Jehovah-jireh

Genesis 22:8 (ESV) … “Abraham said, “God will provide for himself the lamb for a burnt offering, my son.” So they went both of them together.”

Two statements reveal the emphasis of this passage: “God will provide Himself a lamb for a burnt offering” (Gen. 22:8); and “Jehovah-jireh” (22:14), which means, “The Lord will see to it,” that is, “The Lord will provide.” As he climbed Mount Moriah with his son, Abraham was confident that God would meet every need.


On what could Abraham depend? He certainly could not depend on his feelings, for there must have been terrible pain within as he contemplated slaying his son on the altar. He loved his only son, but he also loved his God and wanted to obey Him.


Nor could Abraham depend on other people. Sarah was at home, and the two servants who accompanied him were back at the camp. We thank God for friends and family members who can help us carry our burdens, but there are some trials in life that we must face alone.


It is only then that we can see what our Father really can do for us!

Abraham could depend on the promise and provision of the Lord. He had already experienced the resurrection power of God in his own body (Rom. 4:19–21), so he knew that God could raise Isaac from the dead if that was His plan. Apparently no resurrections had taken place before that time, so Abraham was exercising great faith in God.


According to Ephesians 1:19–20 and 3:20–21, believers today have Christ’s resurrection power available in their own bodies as they yield to the Spirit of God. We can know “the power of His resurrection” (Phil. 3:10) as we face the daily demands and trials of life. When the situation appears to be hopeless, ask yourself, “Is anything too hard for the Lord?” (Gen. 18:14) and remind yourself, “I can do all things through Christ who strengthens me” (Phil. 4:13, NKJV).


God did provide the sacrifice that was needed, and a ram took Isaac’s place on the altar (Gen. 22:13). Abraham discovered a new name for God—“Jehovah-jireh”—which can be translated “The Lord will see to it” or “The Lord will be seen.” The statement “In the mount of the Lord it shall be seen” helps us understand some truths about the provision of the Lord.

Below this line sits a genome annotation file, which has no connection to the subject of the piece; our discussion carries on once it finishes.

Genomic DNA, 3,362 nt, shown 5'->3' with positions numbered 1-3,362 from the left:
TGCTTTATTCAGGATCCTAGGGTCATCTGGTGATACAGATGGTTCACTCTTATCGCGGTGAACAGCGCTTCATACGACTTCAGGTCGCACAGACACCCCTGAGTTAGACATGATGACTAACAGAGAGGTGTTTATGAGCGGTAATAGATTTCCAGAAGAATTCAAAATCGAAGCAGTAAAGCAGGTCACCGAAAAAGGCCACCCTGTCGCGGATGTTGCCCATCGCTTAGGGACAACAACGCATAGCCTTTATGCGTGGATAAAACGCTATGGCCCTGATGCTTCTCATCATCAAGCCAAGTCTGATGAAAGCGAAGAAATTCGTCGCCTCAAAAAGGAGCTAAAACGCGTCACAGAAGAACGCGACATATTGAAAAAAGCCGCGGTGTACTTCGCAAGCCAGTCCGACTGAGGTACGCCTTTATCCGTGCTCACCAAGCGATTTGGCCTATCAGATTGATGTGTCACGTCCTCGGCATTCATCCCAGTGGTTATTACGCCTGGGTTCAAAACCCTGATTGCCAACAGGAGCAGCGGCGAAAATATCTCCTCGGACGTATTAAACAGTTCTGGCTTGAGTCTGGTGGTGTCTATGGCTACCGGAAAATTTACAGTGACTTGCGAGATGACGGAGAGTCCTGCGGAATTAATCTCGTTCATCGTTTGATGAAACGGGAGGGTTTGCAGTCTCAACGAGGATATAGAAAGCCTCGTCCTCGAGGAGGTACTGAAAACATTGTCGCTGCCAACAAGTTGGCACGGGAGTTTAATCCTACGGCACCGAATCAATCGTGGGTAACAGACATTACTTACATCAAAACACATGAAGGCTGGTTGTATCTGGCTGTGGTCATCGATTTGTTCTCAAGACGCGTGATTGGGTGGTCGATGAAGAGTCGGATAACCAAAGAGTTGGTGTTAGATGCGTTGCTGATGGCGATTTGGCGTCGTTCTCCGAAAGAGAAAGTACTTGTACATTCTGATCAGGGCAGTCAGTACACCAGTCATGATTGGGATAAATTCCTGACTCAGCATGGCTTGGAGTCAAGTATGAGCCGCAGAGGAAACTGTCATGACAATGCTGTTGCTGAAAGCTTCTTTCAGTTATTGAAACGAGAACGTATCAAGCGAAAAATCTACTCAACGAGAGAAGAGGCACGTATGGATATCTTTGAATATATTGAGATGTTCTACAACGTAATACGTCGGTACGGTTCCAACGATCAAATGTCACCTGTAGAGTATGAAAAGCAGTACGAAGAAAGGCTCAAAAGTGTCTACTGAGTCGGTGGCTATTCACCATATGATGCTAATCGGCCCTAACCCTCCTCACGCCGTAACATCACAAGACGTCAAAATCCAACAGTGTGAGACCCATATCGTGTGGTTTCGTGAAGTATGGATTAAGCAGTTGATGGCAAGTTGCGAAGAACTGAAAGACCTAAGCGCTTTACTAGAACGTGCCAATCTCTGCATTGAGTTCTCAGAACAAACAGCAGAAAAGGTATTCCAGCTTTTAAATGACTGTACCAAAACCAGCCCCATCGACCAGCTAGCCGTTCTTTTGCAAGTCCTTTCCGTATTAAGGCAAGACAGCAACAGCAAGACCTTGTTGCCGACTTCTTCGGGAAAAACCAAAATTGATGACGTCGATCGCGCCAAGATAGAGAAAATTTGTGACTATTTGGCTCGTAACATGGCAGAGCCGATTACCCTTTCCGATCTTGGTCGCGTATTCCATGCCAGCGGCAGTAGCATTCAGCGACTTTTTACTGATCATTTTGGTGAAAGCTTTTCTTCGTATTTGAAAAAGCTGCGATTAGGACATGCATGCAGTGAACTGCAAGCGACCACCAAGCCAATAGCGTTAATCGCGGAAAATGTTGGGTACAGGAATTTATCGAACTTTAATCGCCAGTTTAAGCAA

Where does the Lord provide our needs? In the place of His assignment. Abraham was at the right place, so God could meet his needs. We have no right to expect the provision of God if we are not in the will of God.


When does God meet our needs? Just when we have the need and not a minute before. When you bring your requests to the throne of grace, God answers with mercy and grace “in time of need” (Heb. 4:16). Sometimes it looks like God waits until the last minute to send help, but that is only from our human point of view. God is never late.


How does God provide for us? In ways that are usually quite natural. God did not send an angel with a sacrifice; He simply allowed a ram to get caught in a bush at a time when Abraham needed it and in a place where Abraham could get his hands on it. All Abraham needed was one animal, so God did not send a whole flock of sheep.


To whom does God give His provision? To those who trust Him and obey His instructions. When we are doing the will of God, we have the right to expect the provision of God. A deacon in the first church I pastored used to remind us, “When God’s work is done in God’s way, it will not lack God’s support.” God is not obligated to bless my ideas or projects, but He is obligated to support His work if it is done in His way.


Why does God provide our every need? For the great glory of His name! “Hallowed be Thy name” is the first petition in the Lord’s Prayer (Matt. 6:9–13), and it governs all the other requests. God was glorified on Mount Moriah because Abraham and Isaac did the will of the Lord and glorified Jesus Christ. We must pause to consider this important truth.[1]



[1] Wiersbe, W. W. (1991). Be Obedient (pp. 111–113). Wheaton, IL: Victor Books.

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